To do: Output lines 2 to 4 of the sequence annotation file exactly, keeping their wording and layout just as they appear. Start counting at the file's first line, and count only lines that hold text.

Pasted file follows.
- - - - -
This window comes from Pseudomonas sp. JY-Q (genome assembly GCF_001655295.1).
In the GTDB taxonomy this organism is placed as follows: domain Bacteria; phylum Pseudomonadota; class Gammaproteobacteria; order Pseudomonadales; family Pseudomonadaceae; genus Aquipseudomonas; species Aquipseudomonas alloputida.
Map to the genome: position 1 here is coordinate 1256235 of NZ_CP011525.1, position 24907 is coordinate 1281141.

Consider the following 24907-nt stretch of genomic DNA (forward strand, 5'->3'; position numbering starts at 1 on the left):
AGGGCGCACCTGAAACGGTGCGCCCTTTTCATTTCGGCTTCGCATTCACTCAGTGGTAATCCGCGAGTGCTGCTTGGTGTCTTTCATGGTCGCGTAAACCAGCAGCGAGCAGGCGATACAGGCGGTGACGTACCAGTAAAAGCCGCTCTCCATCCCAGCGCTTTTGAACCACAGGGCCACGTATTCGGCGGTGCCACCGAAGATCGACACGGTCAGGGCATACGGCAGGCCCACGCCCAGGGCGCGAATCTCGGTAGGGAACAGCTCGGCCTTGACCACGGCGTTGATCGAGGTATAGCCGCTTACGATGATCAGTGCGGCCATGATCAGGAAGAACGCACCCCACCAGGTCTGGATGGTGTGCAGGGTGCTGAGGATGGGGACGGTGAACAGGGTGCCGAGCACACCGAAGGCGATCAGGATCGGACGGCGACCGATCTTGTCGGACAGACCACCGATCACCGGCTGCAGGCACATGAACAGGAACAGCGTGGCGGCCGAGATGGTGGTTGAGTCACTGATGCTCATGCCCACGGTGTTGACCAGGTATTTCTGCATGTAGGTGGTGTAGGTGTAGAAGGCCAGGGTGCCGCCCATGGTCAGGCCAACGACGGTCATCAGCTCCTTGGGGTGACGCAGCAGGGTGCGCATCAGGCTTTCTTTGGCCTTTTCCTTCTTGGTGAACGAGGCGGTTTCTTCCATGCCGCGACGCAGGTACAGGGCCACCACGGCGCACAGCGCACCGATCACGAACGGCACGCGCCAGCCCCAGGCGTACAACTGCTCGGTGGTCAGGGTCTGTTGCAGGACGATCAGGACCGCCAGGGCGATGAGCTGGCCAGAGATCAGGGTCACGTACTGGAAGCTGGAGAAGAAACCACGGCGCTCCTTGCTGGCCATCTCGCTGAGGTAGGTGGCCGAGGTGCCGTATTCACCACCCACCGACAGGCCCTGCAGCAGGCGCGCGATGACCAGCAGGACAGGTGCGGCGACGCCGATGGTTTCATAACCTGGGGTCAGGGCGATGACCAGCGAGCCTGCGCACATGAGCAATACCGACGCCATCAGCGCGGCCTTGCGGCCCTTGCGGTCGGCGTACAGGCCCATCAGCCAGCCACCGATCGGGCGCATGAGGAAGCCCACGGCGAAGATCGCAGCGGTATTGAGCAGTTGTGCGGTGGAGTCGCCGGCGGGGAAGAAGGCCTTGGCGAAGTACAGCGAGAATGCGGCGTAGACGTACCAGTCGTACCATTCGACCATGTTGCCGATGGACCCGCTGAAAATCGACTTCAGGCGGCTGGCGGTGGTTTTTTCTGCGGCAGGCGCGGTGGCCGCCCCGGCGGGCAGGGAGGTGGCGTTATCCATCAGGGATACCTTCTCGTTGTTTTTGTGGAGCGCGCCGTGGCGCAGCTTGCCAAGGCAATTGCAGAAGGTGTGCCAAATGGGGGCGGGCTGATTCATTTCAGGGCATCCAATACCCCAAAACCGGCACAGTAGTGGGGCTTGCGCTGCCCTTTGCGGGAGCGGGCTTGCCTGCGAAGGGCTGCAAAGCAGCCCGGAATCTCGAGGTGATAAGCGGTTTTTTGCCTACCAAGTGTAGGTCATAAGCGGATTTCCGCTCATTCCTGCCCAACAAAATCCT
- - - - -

In the GTDB taxonomy this organism is placed as follows: domain Bacteria; phylum Pseudomonadota; class Gammaproteobacteria; order Pseudomonadales; family Pseudomonadaceae; genus Aquipseudomonas; species Aquipseudomonas alloputida.
Map to the genome: position 1 here is coordinate 1256235 of NZ_CP011525.1, position 24907 is coordinate 1281141.

Consider the following 24907-nt stretch of genomic DNA (forward strand, 5'->3'; position numbering starts at 1 on the left):